I love homeschool debates. And although I still have about 3 years before I have to decide, it is still on my mind. The only thing veering me away from home school would be that I'm not sure if I could mentally/emotionally handle it on top of having toddlers/babies at home.... but then I add up the hours that public schools take my young, easily molded child away from me-8 hours/day, not including any driving time or school activities. That right there is an easy 40 hours a week that they are teaching what I could probably teach my child in 16 hours/week or less at home. So 24 hours would be left to also teach my child what really matters in this world- The gospel of Jesus Christ. Not only that, but there would be plenty of time to go to educational places with them like museums and parks, and they would have time to develop their talents, such as taking piano lessons, dance lessons, or whatever they're interested in. Any ways, to say it in more simpler form, I think public schools have a lot of time wasting activities, and in the mean time take our children away from valuable time that we could be spending enriching our own child's life with what matters most- gaining a testimony! And when they do reach the "real world" their testimony will help them overcome any socialization problem that people say can result from homeschooling. When I think about all of this, I believe that of course it would be for the best interest of my child to be home schooled. And I hope that I have the emotional strength to be able to do it when the time comes, but with the Lord's help all things are possible! Another thought: my brother-in-law has been teaching 5th graders in a public school for about 5 years, and he is the most PRO-homeschool man I've ever met. He tells me, there is no way he can teach 25 kids all at once, as well as a mom can teach their own children one on one. He said its the facts of public school, kids that are slow, get left behind, and kids that are catching on faster than everyone else get bored, and that's just how it is. He sees it every day he goes to work. It sounds hypocritical for a public school teacher to say that, but because of what he sees everyday, he is having his wife homeschool all of his children! I told him he needs to write a book from a teacher's perspective why homeschooling works better than public schools.. Maybe someday he will! :-)

Katrina said...

Also, I don't want to offend anyone reading my comment. I don't think it is "Bad" to send your child to public schools, I just think that it is better for them to be home schooled if it is at all possible. That's all. :-)

Carolina said...

Just curious, what do you mean when you say you "don't really believe in research done by social scientists?" Does that mean you don't believe in their methods? Don't believe in the conclusions they draw from their research? Is it a bias that you believe they have?

I'm not a social scientist (or depend heavily upon them in my work), so I don't mean any of these questions as an indictment. I really am just curious.

Michelle said...
This comment has been removed by the author.
Michelle said...

If someone can clear something up for me.

Why is it that
"most Moms that homeschool"
are also the same Moms that tend to nurse their children until they are 3 an 4 years old, and the same Moms that don't belive in vacinating their children?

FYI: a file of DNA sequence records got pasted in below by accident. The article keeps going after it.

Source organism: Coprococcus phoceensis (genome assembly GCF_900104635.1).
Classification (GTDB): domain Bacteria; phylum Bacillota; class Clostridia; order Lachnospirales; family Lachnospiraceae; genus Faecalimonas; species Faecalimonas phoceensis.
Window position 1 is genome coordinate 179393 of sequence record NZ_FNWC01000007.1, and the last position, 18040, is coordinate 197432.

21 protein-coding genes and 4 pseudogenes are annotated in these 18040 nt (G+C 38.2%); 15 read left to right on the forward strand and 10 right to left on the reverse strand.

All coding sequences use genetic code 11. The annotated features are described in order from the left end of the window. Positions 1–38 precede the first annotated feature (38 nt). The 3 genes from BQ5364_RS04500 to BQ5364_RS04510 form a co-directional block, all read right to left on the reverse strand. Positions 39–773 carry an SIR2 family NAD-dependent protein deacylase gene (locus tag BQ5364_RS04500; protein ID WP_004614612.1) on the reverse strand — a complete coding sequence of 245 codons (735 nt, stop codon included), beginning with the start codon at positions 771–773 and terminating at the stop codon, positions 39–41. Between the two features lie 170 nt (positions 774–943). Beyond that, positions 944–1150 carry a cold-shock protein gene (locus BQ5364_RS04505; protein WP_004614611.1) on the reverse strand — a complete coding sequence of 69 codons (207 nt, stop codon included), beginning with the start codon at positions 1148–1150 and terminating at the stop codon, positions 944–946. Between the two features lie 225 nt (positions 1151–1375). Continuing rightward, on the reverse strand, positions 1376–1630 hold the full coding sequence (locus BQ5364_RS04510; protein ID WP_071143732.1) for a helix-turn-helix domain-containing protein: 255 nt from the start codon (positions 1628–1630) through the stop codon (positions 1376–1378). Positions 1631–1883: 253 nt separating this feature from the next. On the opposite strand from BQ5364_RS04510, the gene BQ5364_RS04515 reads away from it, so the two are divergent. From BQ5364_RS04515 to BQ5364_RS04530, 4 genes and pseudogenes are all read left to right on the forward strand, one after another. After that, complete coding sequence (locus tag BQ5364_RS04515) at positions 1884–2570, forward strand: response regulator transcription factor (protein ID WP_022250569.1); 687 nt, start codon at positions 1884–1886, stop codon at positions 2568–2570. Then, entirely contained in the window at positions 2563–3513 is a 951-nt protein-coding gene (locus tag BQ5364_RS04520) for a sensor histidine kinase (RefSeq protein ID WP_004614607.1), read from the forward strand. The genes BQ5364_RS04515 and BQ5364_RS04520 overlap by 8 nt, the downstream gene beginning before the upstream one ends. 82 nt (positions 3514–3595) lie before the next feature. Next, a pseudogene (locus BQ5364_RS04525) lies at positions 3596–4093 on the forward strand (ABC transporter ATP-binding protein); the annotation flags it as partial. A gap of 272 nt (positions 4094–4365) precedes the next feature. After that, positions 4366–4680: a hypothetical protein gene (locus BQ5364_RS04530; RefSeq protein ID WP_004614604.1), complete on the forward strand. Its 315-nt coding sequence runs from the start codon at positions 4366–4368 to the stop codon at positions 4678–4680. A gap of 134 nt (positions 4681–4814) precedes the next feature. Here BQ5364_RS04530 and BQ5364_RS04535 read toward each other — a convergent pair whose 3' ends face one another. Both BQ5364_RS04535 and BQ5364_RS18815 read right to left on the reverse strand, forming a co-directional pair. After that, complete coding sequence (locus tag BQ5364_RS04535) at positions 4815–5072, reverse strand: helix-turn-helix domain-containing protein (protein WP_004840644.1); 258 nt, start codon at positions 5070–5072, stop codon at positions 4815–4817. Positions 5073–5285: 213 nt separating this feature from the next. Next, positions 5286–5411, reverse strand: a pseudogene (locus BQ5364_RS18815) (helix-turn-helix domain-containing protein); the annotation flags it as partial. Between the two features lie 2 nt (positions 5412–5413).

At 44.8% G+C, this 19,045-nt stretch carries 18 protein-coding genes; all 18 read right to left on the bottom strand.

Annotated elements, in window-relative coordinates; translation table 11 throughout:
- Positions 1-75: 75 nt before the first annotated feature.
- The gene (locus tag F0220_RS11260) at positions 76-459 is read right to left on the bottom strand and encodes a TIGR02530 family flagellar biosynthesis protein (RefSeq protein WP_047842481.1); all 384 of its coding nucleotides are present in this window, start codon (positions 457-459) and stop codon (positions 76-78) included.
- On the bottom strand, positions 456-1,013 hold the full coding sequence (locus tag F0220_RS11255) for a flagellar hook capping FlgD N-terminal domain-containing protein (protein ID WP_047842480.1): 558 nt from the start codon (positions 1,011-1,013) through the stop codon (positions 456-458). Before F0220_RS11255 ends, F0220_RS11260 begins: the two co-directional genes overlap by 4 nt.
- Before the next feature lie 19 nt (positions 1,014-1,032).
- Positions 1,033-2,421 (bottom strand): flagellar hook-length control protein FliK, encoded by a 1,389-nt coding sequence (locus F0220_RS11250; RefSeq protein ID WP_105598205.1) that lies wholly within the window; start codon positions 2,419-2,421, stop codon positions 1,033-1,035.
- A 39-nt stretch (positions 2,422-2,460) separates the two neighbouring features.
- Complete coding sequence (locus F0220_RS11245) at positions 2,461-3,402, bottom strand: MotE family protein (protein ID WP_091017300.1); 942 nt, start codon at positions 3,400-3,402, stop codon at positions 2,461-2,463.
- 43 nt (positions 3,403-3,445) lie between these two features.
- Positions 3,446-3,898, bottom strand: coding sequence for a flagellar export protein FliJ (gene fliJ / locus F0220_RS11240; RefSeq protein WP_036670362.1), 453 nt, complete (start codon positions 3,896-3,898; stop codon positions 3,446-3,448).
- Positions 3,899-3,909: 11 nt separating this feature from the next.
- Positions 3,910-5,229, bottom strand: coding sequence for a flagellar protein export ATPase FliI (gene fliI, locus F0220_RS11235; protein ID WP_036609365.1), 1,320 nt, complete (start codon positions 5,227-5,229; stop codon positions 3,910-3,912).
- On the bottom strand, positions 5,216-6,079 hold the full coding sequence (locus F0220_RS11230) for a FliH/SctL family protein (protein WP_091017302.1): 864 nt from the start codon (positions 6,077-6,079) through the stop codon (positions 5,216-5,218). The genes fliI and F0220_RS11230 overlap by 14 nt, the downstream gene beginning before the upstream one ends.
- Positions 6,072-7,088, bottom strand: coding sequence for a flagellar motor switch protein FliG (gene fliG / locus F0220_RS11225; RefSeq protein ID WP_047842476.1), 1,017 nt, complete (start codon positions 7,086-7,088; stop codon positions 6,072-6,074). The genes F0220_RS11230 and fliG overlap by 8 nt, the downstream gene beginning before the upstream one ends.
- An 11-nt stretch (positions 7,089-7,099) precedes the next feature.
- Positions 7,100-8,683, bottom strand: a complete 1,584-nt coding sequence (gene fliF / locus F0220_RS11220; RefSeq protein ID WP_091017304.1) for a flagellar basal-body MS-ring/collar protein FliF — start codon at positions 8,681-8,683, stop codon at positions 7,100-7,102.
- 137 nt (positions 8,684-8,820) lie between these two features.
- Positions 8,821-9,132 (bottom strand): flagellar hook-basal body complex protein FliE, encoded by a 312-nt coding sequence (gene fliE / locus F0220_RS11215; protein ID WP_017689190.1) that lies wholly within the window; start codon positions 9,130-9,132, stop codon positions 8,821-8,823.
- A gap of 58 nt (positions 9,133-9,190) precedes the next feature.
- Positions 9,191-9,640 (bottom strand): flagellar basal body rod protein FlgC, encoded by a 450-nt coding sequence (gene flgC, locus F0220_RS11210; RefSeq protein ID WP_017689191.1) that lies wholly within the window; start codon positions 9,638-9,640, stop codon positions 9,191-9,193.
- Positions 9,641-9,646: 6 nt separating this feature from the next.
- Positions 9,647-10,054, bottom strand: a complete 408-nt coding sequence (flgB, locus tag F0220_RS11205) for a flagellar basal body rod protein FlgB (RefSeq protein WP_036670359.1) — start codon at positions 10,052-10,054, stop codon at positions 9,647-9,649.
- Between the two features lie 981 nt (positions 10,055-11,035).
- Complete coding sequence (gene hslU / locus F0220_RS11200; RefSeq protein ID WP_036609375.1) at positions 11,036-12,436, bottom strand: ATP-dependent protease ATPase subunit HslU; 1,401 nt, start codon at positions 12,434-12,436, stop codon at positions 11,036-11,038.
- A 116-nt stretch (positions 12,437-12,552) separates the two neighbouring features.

I just don't understand?

About homeschooling, I feel that a parent should be involved with their children's education, like before during and after school, this doesn't mean they have to be their children's education. I love what Jason wrote in his post on the lewisnclark.blogspot.com I completely agree with him and usually I don't so this is new! :)

Friday, 05 March, 2010

Mike and Adrianne said...

Carolina,

I'm just being cocky. I think it's funny to tease about social sciences because Adrianne's degree is in a social science. Since early on in our marriage, I have tried to explain to her that "real" sciences come up with "real" conclusions. My favorite "studies" in the social sciences are case studies. They are usually something like, "The author interviewed 11 16 year-old girls about their feelings regarding the recent break up of the Back Street Boys." and then they draw conclusions like, "Local governments should develop a larger population of male singing groups to fill the void left when one of these groups disbands." Is that science??

In truth, I respect their efforts and recognize the value they provide, but it sure is fun to tease about the occasional silly study.

Mike

The Duke said...

Your last comment, Mike, was the best. :) I don't know if it is actually possible to get a real un-biased study on this issue. It's kind of like someone that wants to know about Mormons - so who do you ask? Mormons, of course. Would you want an investigator to ask a Catholic about Mormon beliefs? Probably not the best source for truth about us. But would the person asking the question feel like they were getting an un-biased view? Probably not. But we're the best source.
Jim may have some ideas about this from his schooling in graduate school at the Univ. of Indiana. He was studying Educational Psychology (I think). He read lots of opinions and ideas about types of schools, ways to effectively teach, etc. Maybe he would have some good "science" from his books. I'll ask him.

Carolina said...

Oh! I'm just slow to pick up on these things.